Note from BW of Brazil: Today’s story is so typical of Brazil. It’s one of those stories in which people will most definitely declare a “misunderstanding” or that “you people see racism in everything”. But we all (or should know) that depictions in media, the arts and advertising often work and are successful for by appealing to the messages that are sent in a subliminal manner. The type of advertising or media that doesn’t come out and say something directly, but in only making a connection which is already present in the public imagination, it captures attention and sends a message without doing so in a obvious manner. While that is often the case, I would argue that today’s controversy doesn’t really qualify as subliminal. It is quite blatant. First in its selection of a mannequin that is black in color when most mannequins this writer has seen in Brazilian shopping malls are paper white. Second because of the association in the ‘mind of the Brazilian’ between blackness and criminality. And third because the media, advertising and the general population understands full well certain associations. Need proof? Well let’s see…
A few years ago we had the infamous beer ad that played on the stereotype of the sexuality of black women. Then we had the logo that played on the widespread public view that connects natural black hair as being similar to a scouring pad. We saw a similar play on this connection just last week on a long-running, popular reality show that displayed a doll with a huge afro being used as a dish-washer sponge. These are just a few examples. The most recent example is on full display on newsstands right now. The February 2016 issue of Galileu magazine (above) features a headline that reads “The bandit is dead. Now what?” The photo used to emphasize the text is that of a bloody, dead black man, whose hands had been tied up. Out of context one may not understand the message here, but given the many violent public lynchings of black men throughout Brazil in recent years (see here, here or here), the image speaks to the color associated with criminal activity. Again, I must emphasize that while most corruption and multi-million dollar scandals in Brazil usually have white faces and bodies, in the public mind, blacks are the criminal element. All points to consider as you review this latest controversy and decide whether this is simply creativity or subliminal messaging.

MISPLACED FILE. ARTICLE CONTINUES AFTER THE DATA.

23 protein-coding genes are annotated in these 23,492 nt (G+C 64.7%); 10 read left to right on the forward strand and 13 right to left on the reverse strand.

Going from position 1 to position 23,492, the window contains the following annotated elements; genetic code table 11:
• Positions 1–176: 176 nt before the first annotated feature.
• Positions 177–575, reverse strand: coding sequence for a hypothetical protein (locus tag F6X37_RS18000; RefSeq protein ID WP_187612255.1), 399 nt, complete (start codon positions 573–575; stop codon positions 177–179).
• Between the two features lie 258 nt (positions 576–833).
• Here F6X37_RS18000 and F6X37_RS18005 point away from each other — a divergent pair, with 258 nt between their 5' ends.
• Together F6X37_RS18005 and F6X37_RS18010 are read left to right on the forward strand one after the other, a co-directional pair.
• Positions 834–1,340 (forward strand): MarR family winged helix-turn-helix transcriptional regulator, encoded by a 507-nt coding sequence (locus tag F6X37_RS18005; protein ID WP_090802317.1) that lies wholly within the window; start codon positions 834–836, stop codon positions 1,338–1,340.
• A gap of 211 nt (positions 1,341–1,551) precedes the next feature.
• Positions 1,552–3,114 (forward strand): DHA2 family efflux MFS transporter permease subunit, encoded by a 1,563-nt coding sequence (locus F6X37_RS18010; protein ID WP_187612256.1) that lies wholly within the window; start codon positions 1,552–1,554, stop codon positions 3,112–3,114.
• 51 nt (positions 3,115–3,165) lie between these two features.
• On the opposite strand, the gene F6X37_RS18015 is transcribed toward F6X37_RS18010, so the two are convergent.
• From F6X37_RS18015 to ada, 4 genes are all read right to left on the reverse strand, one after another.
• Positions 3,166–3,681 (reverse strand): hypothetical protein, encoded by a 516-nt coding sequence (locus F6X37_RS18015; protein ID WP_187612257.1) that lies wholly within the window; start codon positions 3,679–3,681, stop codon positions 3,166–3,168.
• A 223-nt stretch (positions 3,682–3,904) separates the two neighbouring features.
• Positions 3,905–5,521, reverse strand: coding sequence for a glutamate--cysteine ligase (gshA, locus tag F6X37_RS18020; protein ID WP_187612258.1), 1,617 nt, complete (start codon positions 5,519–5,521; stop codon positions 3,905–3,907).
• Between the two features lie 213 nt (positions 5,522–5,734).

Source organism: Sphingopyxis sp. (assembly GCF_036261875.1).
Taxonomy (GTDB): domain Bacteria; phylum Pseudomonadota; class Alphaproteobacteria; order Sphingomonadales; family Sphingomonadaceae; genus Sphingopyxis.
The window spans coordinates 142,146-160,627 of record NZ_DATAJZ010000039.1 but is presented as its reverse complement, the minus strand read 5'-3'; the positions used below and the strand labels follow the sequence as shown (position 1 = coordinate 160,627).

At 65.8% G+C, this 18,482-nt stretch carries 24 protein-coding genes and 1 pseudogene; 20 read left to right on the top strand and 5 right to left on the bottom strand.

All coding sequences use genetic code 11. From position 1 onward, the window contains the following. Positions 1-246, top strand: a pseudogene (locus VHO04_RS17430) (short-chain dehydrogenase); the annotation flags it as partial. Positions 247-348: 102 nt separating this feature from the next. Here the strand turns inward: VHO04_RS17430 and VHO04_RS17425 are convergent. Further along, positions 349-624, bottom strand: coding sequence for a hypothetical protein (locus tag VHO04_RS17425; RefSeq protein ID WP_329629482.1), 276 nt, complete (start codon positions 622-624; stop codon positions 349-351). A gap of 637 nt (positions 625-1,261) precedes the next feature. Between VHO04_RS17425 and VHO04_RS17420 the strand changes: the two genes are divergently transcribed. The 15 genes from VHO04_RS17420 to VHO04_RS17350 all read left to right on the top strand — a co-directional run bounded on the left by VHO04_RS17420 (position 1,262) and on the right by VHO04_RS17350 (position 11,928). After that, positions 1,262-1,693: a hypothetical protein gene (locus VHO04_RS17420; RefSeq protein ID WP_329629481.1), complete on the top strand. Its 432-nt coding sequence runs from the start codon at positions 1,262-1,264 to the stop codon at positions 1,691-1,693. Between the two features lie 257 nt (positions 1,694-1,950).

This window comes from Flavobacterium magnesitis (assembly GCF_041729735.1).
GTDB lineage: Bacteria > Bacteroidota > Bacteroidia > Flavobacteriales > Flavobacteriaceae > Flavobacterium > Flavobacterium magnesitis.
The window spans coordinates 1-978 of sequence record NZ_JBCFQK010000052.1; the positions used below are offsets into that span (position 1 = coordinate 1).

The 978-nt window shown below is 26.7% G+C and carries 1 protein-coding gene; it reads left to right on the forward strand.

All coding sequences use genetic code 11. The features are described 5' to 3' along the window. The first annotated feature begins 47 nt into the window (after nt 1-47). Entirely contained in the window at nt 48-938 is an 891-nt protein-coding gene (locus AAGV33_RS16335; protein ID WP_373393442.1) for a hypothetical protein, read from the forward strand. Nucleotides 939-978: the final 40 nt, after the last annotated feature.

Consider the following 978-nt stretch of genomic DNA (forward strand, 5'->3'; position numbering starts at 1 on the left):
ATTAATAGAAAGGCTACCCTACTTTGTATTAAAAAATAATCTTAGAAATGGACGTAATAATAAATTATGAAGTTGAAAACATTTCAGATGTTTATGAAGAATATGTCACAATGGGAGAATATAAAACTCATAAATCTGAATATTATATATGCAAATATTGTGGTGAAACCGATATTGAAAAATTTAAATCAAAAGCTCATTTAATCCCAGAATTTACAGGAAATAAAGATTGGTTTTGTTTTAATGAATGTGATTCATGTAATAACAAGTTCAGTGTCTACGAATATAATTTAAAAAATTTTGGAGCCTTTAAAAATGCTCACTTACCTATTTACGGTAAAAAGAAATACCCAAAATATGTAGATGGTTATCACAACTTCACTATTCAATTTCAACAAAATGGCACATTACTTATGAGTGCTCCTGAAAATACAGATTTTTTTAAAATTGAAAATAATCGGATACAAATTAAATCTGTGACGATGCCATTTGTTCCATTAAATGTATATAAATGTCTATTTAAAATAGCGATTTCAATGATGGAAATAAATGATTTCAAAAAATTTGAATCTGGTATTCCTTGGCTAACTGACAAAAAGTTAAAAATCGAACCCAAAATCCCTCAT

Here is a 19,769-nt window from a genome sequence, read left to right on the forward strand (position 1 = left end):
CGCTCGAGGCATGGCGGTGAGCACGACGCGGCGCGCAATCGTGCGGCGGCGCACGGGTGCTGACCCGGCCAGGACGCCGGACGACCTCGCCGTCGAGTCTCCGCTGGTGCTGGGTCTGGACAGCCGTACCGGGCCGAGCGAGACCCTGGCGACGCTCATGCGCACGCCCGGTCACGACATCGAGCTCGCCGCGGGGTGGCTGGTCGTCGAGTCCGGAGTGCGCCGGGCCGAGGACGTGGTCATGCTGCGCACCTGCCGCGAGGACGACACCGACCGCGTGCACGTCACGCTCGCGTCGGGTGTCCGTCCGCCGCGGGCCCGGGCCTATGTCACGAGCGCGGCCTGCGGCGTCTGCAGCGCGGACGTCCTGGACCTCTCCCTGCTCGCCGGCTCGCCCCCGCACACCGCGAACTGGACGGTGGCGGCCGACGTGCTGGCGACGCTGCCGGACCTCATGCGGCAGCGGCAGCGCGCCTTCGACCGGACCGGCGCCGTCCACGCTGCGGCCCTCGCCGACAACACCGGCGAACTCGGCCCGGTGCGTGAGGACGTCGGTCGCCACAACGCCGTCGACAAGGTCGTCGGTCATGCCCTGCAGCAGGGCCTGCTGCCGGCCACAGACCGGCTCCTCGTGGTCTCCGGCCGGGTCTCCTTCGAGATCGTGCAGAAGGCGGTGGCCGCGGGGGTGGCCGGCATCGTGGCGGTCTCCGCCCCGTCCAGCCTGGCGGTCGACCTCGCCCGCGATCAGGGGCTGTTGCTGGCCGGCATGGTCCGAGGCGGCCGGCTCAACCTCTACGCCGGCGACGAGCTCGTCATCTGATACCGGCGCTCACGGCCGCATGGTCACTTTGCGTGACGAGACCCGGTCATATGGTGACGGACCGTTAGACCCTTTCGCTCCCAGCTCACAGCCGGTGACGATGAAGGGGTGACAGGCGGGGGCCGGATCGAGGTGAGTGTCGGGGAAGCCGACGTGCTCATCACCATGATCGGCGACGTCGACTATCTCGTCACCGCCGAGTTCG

Black boy hung by the feet in a children’s ad in Reserva store in Shopping Rio-Sul
by Marcos Romão
A mannequin of a young black hanging by the feet tied by ropes is on display the Cadeia Reserva store in Rio Sul Shopping Mall.
Sos Racismo Brasil received the information from Douglas Soares as a case of racism in advertising in the Reserva store at Shopping Rio Sul in Rio de Janeiro, along with the photo of the crime and a comment:
“RESERVA (reserve) your bad taste for assembling displays and sending messages.”
SOS says it has already forwarded it to the public prosecution and to human rights and anti-racist groups and institutions in Rio so that this company is notified and assumes the liability for its racist acts, with the aggravating factor of being directed to a children’s audience with an image that is reminiscent of the public lynching of young blacks in Brazil.
Note from Mamapress, we received from the author of the photo that it is only one doll and its reflection in the picture. Sorry for the optical failure of the original material.
SOS Racism files lawsuit on display of “mannequin” of a black child in a degrading position in the Reserva fashion store
The co-coordinator of Sos Racism Brasil presented a complaint with federal prosecutors denouncing the exhibition of a black “doll” in a degrading and racist position.
The fashion shop RESERVA located in the Rio Sul Shopping Center put on its display case in the store, a black doll imitating a black child, with feet tied and hung upside down.
For Marcos Romão, “a piece of propaganda assaults people passing by the store that reminds them of of the frequent lynchings of black children and youth in Rio de Janeiro and in the country, when they are left tied to poles in the south of the city.”
Marcos Romão asks, “one criminal action against the manager and those responsible for the store, as well as against the creators and agency responsible for this “piece” of discriminatory and humiliating propaganda, in relation to the children that go there and or becoming aware of the fact, to our view racist and offensive against blacks and the Brazilian people. In addition to disturbance of the public order that the exposure of this “racist offense” carries throughout society.”
SOS Racism will request the Núcleo de Combate ao Racismo da Defensoria Pública (Center to Combat Racism of the Public Defender) to represent all those who are outraged by this racist assault.